As Halloween approaches, we will be listing trick-or-treat opportunities in Raleigh, Durham, Chapel Hill, and other locations in the Triangle.
Typically, many festivals include trick-or-treating with vendors for kids. Churches and other organizations offer trunk-or-treat, where people decorate their cars and hand out candy. This year, obviously, the events are fewer, but we will be adding them when we learn of them.
So if you’d like to take your kids to an organized activity, rather than go door to door, check out this list. Or if your kids just want to maximize their candy take, this list will help.
Also, make sure to check out some of the freebies kids can get for going to restaurants in their costumes. Including Smashburger, Krispy Kreme, Steak ‘n Shake and many more.
And when Halloween is over and you think your kids have had enough sugar, take them to one of the dentists who buy back Halloween candy and your kids can get some cold, hard cash.
Please keep reading for some ideas for alternate Halloween ideas with additional safety in mind, followed by a list of Trick or Treat and Trunk or Treat events in the Triangle.
Safe Ways to Celebrate Halloween
Everything is different this year, and we’re all trying to figure out how to celebrate Halloween in a safer way.
North Carolina Department of Health and Human Services has issued guidance about Halloween, in which they’ve categorized activities as “lower risk,” “moderate risk,” and “higher risk.” Follow the above link for all the advice, but the organization does indicate that traditional trick or treating and indoor costume parties are considered to be higher risk activities.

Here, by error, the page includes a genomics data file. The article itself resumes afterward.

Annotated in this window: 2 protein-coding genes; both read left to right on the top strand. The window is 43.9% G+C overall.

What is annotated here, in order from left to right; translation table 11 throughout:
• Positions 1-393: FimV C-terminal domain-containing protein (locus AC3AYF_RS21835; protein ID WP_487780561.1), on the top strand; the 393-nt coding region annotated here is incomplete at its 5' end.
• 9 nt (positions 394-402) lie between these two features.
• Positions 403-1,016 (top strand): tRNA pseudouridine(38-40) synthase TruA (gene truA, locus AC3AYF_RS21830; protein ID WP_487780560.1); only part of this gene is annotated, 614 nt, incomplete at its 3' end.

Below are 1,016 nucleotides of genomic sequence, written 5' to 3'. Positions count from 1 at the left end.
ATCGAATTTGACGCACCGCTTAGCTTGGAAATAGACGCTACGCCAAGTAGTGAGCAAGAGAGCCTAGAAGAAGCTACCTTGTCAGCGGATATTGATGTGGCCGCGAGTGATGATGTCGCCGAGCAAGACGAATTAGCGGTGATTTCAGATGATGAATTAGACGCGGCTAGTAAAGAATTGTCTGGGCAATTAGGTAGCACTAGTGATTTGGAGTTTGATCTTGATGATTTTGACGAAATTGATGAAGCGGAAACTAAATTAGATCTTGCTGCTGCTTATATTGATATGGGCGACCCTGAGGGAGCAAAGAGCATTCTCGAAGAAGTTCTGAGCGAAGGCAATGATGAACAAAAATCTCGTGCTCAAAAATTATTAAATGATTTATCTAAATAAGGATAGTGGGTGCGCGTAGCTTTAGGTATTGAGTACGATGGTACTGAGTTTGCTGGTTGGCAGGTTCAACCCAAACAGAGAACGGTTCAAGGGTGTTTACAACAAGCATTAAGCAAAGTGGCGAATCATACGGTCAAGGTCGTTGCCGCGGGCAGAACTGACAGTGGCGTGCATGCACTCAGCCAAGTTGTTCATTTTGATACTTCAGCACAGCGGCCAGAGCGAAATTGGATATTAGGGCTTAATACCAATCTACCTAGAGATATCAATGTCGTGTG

With that in mind, we’ll present some ideas for alternate or modified Halloween activities.
One thing to keep in mind, though, is that the safety of any activity, no matter how well planned, depends on the behavior of the people at the event. Will children be well supervised? Does your neighborhood generally adhere to masking and social distancing?
No matter how an event is planned, if a lot of the people attending tend to be careless or resistant to safe practices during everyday life, they’ll probably do the same during special events too. So, as you decide about the safety of an event or an activity, check out the plans, ask questions, and, maybe most importantly, read the crowd.
That said, here are some ideas!
Instead of trick-or-treat, hide candy in the yard like an Easter Egg hunt. You can buy Halloween-themed plastic eggs to put the candy in. Here’s one choice.
Alternatively, create a scavenger hunt, and give kids a sheet with items to look for. Then at the end, reward them with a bag of candy.
Socially Distant Costume Parade
Organize your neighborhood for this one. Spectators watch from their front yards, and participants parade in family groups down the street, leaving space between the groups.
Just like the costume parade, but all zombies!
Safer Trick or Treating
If your community is trick or treating, make it safer by walking in family groups, and finding ways to provide some distance between the trick-or-treaters and the people giving out candy. There are tons of examples of candy chutes, for example! Just google “candy chutes” and you’ll see many approaches, but the basic idea is a chute that you slide candy down.
Create a DIY Candy Hedge! This is a pretty clever idea. Follow the above link for instructions, but the idea is that you create a backdrop frame and then hang garland strips from the top, and connect candy to the garland with clothespins.
Set up spooky driveway tables with treats for kids to take.
Use a grabber hand to give kids the candy!
Go All Out on Pumpkin Carving
Browse through hundreds of free pumpkin carving patterns. Just print them out, follow the instructions on the page, and you’ll have an impressive jack-o-lantern! Drop an LED light or tea light into the pumpkin for illumination. You can definitely carve a pumpkin with kitchen knives, but some of the small tools that come with pumpkin carving kits like this one will make detail work easier.
Double Duty Masks
Regular Halloween masks won’t necessarily provide protection, but there are many Halloween-themed protective masks available now. Shop around and see if you can incorporate one into your costume.